It tears me up, every time.
SADLY, THERE’S MORE . . . A LOT MORE
There is another group of officers, that is even larger than the first, who died last year but their names aren’t etched on the Wall. THEIR NAMES WON’T EVEN BE MENTIONED.
According to the best information we have, ONE HUNDRED, SIXTY-FIVE (165) of our brothers took their own lives, last year.
Read that number again: 165 our Brothers are gone.
That number comes from BLUE H.E.L.P. which is a reasonably new organization dedicated to recognizing cops whom we’ve lost to suicide. MORE IMPORTANTLY, they are taking concrete steps to reduce the number of cop suicides in the future.
SHORT WAR STORY
Have you ever known a cop who took his own life?
I have. Two of them. One of them was just a year ago.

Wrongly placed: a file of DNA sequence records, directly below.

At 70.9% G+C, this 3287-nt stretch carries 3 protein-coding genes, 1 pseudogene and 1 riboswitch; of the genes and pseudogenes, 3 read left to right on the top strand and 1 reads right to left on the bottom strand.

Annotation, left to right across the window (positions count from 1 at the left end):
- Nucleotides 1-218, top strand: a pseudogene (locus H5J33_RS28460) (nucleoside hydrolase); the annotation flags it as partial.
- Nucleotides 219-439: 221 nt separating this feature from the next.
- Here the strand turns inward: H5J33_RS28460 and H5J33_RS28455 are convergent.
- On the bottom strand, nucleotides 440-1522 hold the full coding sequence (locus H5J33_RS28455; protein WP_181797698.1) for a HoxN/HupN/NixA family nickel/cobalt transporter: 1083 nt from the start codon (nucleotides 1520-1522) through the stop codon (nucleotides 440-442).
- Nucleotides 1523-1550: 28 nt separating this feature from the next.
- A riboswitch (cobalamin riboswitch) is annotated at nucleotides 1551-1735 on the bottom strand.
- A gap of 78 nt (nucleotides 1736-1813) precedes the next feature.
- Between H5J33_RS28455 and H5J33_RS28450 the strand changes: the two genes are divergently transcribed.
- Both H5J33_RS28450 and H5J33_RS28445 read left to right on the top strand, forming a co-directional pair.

The cop in question had taken a hiatus from the J.O.B. for a few years. He was in the process of returning. At the same time, he was helping CopBlue to grow and get stronger.
My phone rang while I was eating dinner one evening. I was advised that our crew member had been discovered near death in his home. He was rushed to the hospital but, within a few hours, he was gone.
Those of us left behind were stunned. I recall our first staff meeting after it happened. I thought to myself, “What should we say? We should we think? How should we act? How are we supposed to feel?”
I still don’t have the answers.
SHORT WAR STORY #2
A prior experience was with the suicide of an active LEO. It happened about ten years ago in a South Florida agency.
I had been doing extended on-site training of the agency’s patrol cops on using a new computer-based citation program. The Sergeant in question helped me in many of the classroom sessions. He also scheduled the one-on-one in-car sessions out on the street.